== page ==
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14-A.1: Job Scheduling - at Command

  • Page ID
    43471
  • EXAM OBJECTIVES COVERED
    2.6 Given a scenario, automate and schedule jobs.

    Objectives of this Module

    In this lesson, you will:

    • Learn to run jobs on a set schedule
    • Configure and run version control for files using Git
    • Describe concepts fundamental to orchestration

    The at Command

    The at command is a command-line utility that is used to schedule a command to be executed at a particular time in the future. Jobs created with at command are executed only once. The at command can be used to execute any program or mail at any time in the future. It executes commands at a particular time and accepts times of the form HH:MM to run a job at a specific time of day. The following expressions like noon, midnight, teatime, tomorrow, next week, next Monday, etc. could be used with at command to schedule a job.

    Syntax:

    at [ OPTION ] runtime

    Options:

    Options Option Meaning
    -m Sends mail to the user when the job has completed even if there was no output.
    -f file Reads the job from file rather than standard input.
    -l Is an alias for atq.
    -d Is an alias for atrm.
    -v Shows the time the job will be executed before reading the job.
    -c Cats the jobs listed on the command line to standard output.
    -t time_arg Submits the job to be run at the time specified by the time_arg option argument, which must have the same format as specified for the touch(1) utility's -t time option argument ([[CC]YY]MMDDhhmm).

    The runtime argument has a rather vague syntax. The following table shows numerous examples of this syntax. This assumes the current time is Wed Nov 18 08:00:00 PST 2020.

    Time Expression Time of Command Execution
    noon

    12:00 PM November 18 2020

    midnight

    12:00 AM November 19 2020

    tomorrow

    8:00 AM November 19 2020

    noon tomorrow

    12:00 PM November 19 2020

    next week

    8:00 AM November 25 2020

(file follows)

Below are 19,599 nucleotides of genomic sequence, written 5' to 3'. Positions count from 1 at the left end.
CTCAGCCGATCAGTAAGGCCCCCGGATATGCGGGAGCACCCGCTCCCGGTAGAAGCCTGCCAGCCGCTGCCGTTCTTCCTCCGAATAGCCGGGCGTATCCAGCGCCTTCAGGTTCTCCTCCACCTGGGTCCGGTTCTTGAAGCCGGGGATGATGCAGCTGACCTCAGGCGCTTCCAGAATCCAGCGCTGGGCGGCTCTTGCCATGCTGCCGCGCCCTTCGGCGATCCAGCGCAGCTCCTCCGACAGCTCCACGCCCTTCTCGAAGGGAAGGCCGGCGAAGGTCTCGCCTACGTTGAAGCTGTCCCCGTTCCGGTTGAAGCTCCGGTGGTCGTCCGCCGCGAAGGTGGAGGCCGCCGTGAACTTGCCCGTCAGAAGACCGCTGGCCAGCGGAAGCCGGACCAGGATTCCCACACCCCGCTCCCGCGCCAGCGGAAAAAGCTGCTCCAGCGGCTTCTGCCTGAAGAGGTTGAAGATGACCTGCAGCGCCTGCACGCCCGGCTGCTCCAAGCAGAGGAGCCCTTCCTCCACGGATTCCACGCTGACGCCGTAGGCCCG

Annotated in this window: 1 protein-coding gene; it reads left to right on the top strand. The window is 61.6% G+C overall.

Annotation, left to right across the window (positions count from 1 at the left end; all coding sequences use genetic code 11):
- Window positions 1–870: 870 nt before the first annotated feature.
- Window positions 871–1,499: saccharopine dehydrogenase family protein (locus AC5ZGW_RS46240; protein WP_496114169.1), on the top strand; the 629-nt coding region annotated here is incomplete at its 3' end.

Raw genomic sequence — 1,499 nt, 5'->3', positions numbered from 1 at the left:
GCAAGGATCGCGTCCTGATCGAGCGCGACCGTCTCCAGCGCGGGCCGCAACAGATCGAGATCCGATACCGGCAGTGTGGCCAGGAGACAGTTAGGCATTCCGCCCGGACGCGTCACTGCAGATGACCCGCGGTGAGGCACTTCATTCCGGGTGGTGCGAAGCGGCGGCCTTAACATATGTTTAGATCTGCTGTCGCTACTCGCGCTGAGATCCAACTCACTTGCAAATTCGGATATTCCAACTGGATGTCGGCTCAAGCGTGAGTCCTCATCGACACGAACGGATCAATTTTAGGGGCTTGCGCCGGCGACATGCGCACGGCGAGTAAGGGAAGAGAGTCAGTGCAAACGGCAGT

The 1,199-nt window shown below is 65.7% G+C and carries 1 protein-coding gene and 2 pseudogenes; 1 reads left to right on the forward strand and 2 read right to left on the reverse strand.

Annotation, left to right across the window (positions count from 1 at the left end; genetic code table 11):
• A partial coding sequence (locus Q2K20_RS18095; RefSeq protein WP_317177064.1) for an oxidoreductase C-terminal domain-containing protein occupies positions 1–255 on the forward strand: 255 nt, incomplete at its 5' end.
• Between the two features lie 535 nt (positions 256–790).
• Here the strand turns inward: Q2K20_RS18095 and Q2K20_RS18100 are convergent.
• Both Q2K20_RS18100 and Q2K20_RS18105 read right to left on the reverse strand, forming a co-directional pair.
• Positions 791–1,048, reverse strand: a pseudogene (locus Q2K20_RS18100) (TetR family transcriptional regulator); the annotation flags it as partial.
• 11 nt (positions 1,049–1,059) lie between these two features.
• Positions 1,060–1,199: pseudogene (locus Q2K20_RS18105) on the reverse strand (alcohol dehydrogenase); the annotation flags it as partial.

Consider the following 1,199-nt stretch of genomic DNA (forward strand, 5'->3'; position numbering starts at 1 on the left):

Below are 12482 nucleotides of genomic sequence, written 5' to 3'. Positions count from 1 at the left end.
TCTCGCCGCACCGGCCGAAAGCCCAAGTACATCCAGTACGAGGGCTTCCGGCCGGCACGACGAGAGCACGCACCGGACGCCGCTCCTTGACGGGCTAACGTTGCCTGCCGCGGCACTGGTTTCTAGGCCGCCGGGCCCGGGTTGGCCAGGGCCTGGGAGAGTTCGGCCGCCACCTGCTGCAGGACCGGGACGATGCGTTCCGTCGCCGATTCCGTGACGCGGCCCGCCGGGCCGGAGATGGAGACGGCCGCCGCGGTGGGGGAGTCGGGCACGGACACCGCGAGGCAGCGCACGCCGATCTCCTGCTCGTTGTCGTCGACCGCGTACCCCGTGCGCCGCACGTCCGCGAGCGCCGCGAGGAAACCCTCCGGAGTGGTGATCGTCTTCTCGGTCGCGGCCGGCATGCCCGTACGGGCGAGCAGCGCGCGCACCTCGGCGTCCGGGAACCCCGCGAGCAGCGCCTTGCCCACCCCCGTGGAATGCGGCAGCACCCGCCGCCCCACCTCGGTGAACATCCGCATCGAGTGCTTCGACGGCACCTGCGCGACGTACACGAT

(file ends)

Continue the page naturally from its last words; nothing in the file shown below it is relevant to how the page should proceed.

next Monday

    8:00 AM November 23 2020

    fri

    8:00 AM November 20 2020

    6:00 AM

    6:00 AM November 19 2020

    2:30 PM

    2:30 PM November 18 2020

    1430

    2:30 PM November 18 2020

    2:30 PM tomorrow

    2:30 PM November 19 2020

    2:30 PM next month

    2:30 PM December 18 2020

    2:30 PM 11/21

    2:30 PM November 21 2020

    2:30 PM Nov 21

    2:30 PM November 21 2020

    2:30 PM 11/21/2020

    2:30 PM November 21 2020

    now + 30 minutes

    8:30 AM November 18 2020

    now + 1 hour

    9:00 AM November 18 2020

    now + 2 days

    8:00 AM November 20 2020

    4 PM + 2 days

    4:00 PM November 20 2020

    now + 3 weeks

    8:00 AM December 8 2020

    now + 4 months

    8:00 AM March 18 2021

    There are four commands that are part of the at command set:

    Command Explanation
    at Executes commands at a specified time.
    atq Lists the user's pending jobs, unless the user is the superuser; in that case, everybody's jobs are listed. The format of the output lines (one for each job) is: Job number, date, hour, queue, and username.
    atrm Deletes jobs, identified by their job number.
    batch Executes commands when system load levels permit; in other words, when the load average drops below 0.8, or the value specified in the invocation of atd.

    The following example illustrates some of the at command: 1) set the execution to 30 minutes from the current time; 2) the "at>" prompt we type in commands; 3) the <EOT> happens when we enter a ctrl-D (control-d keys pressed simultaneously); 4) atq show all at commands in our queue; 5) atrm removes the command sitting in the number 2 slot in our queue - which we obtained from the output of atq; 6) the second atq shows nothing in the queue.

    pbmac@pbmac-server $ at now + 30 minutes
    warning: commands will be executed using /bin/sh
    at> echo "Hello World"
    at> <EOT>
    job 2 at Wed Nov 25 13:33:00 2020
    pbmac@pbmac-server $ atq
    2    Wed Nov 25 13:33:00 2020 a pbmac
    pbmac@pbmac-server $ atrm 2
    pbmac@pbmac-server $ atq
    pbmac@pbmac-server $
    

    Adapted from:
    "at Command in Linux with Examples" by vizvasya, Geeks for Geeks is licensed under CC BY-SA 4.0

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